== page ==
The following is a transcript of a speech that former presidential candidate Mitt Romney delivered at Brigham Young University on Tuesday, November 18, 2014.
I was an English major. That meant that I liked reading and writing. It also meant that I had no idea what I would do for a living. The self-help guides I read said I was doomed, because success, they claimed, depended on having a clear career goal in mind and working relentlessly to achieve it.
That isn't how life has worked for me. Almost nothing I've done in my career was planned in advance. I could hardly have predicted I would get into politics. When I stepped into the auditorium to debate Ted Kennedy in Boston's historic Faneuil Hall, I turned to Ann and asked: "In your wildest dreams, did you see me running for US Senate?" "Mitt," she replied, "you weren't in my wildest dreams." Actually, she didn't say that. That was a joke I bought for my campaign from a joke writer. And every time I hear someone else use it, I feel like demanding a royalty.
The most remarkable of my life's journeys was the one I only recently completed: running for president. In case you haven't heard, I lost. Actually, I'd prefer to say that I won the silver medal. After Walter Mondale got shellacked by Ronald Reagan, he remarked that he had always wanted to run for president in the worst way, and that, he said, is exactly what he did.
Despite my loss, the experience was extraordinary and revealing. I come away more optimistic about the future of the country. I met people from across the nation, people who don't make the nightly news, but people who make daily innovations and discoveries, propelling our economy and providing for our future; parents who sacrifice their resources and their careers for their children; military men and women who willingly serve in the most hostile of environments. While it is fashionable to deny it, I firmly believe that America is the greatest nation on earth.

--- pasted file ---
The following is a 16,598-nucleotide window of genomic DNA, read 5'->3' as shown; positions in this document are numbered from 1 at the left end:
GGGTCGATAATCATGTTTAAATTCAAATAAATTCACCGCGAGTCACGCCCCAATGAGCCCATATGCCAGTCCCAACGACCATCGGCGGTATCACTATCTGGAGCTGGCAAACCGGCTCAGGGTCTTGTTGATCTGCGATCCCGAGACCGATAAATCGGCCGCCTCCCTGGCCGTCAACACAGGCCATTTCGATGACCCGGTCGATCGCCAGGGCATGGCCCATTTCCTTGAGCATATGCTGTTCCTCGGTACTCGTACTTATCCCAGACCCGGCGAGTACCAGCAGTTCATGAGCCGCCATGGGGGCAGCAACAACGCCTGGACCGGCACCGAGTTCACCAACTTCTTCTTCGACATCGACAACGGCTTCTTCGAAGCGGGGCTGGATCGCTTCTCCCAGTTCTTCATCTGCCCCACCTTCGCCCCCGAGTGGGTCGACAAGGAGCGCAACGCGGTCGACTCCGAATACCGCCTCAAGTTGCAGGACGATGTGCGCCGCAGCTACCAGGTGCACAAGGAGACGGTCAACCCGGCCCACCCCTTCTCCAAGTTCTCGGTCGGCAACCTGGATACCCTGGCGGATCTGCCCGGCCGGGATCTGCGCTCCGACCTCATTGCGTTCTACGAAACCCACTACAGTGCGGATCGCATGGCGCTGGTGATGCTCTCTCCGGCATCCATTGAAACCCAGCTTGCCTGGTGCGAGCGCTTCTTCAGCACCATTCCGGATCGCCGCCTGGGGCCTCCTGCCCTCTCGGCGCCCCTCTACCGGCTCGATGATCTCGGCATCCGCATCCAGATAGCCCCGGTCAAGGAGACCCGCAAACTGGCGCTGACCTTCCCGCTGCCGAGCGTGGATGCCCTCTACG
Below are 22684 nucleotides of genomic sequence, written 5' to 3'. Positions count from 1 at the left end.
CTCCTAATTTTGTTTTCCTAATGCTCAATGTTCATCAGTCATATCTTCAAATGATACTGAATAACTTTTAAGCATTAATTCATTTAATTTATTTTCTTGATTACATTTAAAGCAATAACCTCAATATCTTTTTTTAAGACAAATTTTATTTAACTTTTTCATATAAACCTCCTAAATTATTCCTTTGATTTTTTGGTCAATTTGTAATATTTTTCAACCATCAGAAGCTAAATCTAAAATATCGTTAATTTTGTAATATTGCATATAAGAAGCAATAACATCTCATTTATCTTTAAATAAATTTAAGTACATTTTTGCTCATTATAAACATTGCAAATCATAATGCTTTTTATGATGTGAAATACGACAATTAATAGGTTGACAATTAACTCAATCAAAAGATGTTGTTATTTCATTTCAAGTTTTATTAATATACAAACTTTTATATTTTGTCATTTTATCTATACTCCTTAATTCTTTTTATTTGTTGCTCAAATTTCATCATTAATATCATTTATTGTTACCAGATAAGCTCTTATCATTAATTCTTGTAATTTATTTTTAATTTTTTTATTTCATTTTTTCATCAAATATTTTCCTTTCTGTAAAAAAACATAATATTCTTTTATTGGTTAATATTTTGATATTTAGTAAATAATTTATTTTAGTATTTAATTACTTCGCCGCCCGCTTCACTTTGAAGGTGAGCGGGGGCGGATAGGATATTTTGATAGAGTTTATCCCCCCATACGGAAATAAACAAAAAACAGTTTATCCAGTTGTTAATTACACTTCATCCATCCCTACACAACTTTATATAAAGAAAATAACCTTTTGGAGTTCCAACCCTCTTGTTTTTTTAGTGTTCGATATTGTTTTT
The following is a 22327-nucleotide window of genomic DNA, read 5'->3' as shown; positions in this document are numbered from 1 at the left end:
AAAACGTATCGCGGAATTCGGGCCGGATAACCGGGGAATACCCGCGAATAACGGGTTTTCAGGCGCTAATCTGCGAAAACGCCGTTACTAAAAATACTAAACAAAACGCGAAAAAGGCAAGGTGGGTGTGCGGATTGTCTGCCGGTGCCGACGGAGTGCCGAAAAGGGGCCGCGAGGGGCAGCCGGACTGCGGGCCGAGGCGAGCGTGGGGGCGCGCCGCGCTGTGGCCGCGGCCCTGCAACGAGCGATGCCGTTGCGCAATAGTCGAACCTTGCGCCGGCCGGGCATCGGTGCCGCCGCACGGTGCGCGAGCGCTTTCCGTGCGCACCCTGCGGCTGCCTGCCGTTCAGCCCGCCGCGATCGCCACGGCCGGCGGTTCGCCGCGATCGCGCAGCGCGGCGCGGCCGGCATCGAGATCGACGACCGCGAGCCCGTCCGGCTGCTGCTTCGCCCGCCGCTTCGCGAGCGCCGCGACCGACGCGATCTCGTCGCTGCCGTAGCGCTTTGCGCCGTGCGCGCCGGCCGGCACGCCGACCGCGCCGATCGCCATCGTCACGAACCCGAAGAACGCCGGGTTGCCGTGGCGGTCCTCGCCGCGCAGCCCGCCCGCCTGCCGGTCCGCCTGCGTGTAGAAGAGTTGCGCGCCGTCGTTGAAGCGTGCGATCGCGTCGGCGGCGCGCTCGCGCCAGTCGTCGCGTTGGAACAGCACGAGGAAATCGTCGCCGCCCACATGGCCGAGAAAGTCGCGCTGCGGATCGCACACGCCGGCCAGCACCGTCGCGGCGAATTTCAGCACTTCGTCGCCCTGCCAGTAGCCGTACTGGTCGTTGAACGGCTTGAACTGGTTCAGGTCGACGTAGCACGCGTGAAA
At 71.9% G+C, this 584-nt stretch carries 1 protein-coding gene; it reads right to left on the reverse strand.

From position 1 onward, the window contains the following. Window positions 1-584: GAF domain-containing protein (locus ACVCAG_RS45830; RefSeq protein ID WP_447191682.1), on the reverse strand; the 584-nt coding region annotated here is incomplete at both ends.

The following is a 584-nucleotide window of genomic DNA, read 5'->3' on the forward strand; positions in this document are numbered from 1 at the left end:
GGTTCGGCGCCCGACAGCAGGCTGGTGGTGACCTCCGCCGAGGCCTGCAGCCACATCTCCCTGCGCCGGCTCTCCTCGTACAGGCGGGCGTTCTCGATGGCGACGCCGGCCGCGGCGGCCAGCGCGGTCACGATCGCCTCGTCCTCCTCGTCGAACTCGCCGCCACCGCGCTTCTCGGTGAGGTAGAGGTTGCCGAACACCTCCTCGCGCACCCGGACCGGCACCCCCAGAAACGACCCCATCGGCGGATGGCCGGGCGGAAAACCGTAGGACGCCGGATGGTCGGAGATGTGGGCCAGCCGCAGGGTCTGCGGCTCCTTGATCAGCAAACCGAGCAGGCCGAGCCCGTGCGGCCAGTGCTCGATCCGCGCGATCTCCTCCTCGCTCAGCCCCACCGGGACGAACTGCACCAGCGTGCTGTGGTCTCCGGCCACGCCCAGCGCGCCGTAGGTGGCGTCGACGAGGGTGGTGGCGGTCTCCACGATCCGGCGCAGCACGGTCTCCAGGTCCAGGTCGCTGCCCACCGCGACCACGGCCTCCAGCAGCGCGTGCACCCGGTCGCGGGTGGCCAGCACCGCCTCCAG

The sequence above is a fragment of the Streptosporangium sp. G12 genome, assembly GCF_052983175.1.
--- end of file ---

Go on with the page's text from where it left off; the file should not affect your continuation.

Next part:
The experiences during my campaign also impressed upon me singular life lessons. I thought I might share a few of them with you today.
At the beginning of a campaign, you experience a good deal of unwelcome anonymity: nobody knows who you are. Occasionally someone would come up to me and say: "You look familiar...who are you?" I have a standard response to this. I reply: "I'm Tom Brady of the New England Patriots." This evokes a predictable laugh. But once, however, a fellow said he was a fan and asked for a picture. I can only imagine the guffaws when he proudly showed it to his friends.
One evening in a Marriott Hotel in San Francisco, I had arranged for a massage to loosen my tight back. Believe it or not, the hundreds upon hundreds of handshakes that day had given me a backache. After the massage, the masseuse, obviously unaware of my political career, remarked to my assistant: "Mr. Romney has strong legs; he is a dancer, is he not?" That may have been the best compliment of my campaign.
But anonymity is soon lost. During my last campaign, I was taken aside by one of our national security agencies and informed that all of my emails were being monitored and closely read by a foreign government. In fact, the same was true for all the people who emailed me—my staff, my friends, my family—were also being monitored by that government.